Every summer, I hear from people who just discovered a nest or got a glimpse of parents caring for fledglings. Seeing bird families in your own yard affirms that you’ve created good habitat, and it’s just plain fun.
Some baby birds are welcomed more readily than others, however. People who are overjoyed to see a robin’s nest on their window frame, for example, can be frustrated, even furious, about Cooper’s Hawks in their big shade tree. Folks who set out enough bluebird boxes to accept with equanimity a pair of Tree Swallows might still be irritated by Barn Swallows atop their porch light, spattering the deck with droppings. One rural letter writer admitted that the thrill of having Great Crested Flycatchers nest in his mailbox lasted only until he had to fashion a second box for mail delivery. Our appreciation of baby birds is colored by what species they are and where they happen to be.
A few species are always welcome. I have heard nothing but delight from homeowners who discover chickadees nesting in their yard, and the joy of finding a bluebird nest, on a bluebird trail or in a natural cavity, can be palpable.
In the Upper Midwest, Bald Eagle numbers are swelling, as are tallies of nest sites. In my neighborhood in Duluth, eagles nest in a white pine on the edge of the high-school ball field. The kids treasure them despite a few limitations on activities immediately surrounding the tree during nesting season.
Some territorial birds don’t nest near active feeding stations, while others don’t seem to mind. Cardinals shy away from the hubbub, especially if other cardinals frequent the feeder. But Downy Woodpeckers, chickadees, and nuthatches are less standoffish.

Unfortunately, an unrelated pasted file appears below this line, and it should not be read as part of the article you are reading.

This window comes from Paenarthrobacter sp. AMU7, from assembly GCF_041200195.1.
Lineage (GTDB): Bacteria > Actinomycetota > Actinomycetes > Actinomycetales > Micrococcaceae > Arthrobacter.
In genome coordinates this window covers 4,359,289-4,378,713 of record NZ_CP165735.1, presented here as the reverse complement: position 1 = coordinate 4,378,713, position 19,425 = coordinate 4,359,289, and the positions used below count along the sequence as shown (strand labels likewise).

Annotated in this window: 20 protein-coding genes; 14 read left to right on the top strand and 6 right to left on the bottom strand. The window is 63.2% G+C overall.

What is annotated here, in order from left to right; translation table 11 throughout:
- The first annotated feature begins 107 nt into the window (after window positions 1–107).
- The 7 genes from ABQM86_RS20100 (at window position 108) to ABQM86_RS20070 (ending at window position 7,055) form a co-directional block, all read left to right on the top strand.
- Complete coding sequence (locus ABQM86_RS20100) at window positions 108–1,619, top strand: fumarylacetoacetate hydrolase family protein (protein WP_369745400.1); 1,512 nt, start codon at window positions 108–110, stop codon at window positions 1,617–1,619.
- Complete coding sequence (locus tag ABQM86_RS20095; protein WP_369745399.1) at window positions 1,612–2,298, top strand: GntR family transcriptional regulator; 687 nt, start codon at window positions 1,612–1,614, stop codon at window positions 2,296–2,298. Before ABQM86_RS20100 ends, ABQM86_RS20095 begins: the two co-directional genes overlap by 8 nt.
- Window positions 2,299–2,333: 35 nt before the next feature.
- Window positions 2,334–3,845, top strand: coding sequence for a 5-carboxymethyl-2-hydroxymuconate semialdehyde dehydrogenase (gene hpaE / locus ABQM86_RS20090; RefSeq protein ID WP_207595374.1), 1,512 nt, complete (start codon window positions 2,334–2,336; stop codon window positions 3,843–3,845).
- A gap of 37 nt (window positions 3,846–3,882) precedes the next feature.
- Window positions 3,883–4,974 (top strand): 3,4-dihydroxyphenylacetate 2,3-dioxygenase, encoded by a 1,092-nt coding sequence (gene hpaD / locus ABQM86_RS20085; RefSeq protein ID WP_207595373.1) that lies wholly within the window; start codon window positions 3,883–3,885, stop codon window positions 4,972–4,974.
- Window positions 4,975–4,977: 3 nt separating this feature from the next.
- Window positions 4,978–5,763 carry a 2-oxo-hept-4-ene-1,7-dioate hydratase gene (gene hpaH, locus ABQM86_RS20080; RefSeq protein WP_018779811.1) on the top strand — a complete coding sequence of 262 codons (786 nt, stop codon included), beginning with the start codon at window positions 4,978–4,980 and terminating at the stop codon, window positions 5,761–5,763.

Before setting out nest boxes, be mindful of the community of birds surrounding your yard. House Wrens destroy eggs and nestlings and don’t limit themselves to one nest site. Each male builds several stick nests in his territory. To discourage wrens from checking out nest boxes that chickadees might use, set the boxes on trees that have little or no shrubby growth beneath them. Chickadees are great at excavating their own cavities, situated higher than where wrens like, so if you have both species, it’s best to work on attracting wrens and leave the chickadees to their own devices.
If you discover a nest, you may feel the joy Robert Frost shared in his poem “Two Look at Two”:
Still they stood,
A great wave from it going over them,
As if the earth in one unlooked-for favour
Had made them certain earth returned their love.
For nest-box plans and hints, see Carrol L. Henderson’s book Woodworking for Wildlife: Homes for Birds and Animals. A third edition was published by the Minnesota Department of Natural Resources in 2010. — Laura Erickson
Laura Erickson’s column “Attracting Birds” appears in every issue of BirdWatching magazine. This article appeared in the June 2016 issue. Laura is a co-author of Into the Nest: Intimate Views of the Courting, Parenting, and Family Lives of Familiar Birds, and the author of Laura’s Birding Blog. In February 2014, she received the American Birding Association’s highest honor: the Roger Tory Peterson Award.
Five more columns by Laura Erickson
TO YOUR HEALTH!
Steps to take to keep backyard water features safe for birds
FOR BETTER OR WORSE
Dealing with the smart and spirited Blue Jay.
ACT OF FAITH
How planting a tree can ensure a brighter future.
AT THEIR OWN PACE
Why I’m drawn to Cedar Waxwings.
The pleasures of finding life birds for a new puppy.
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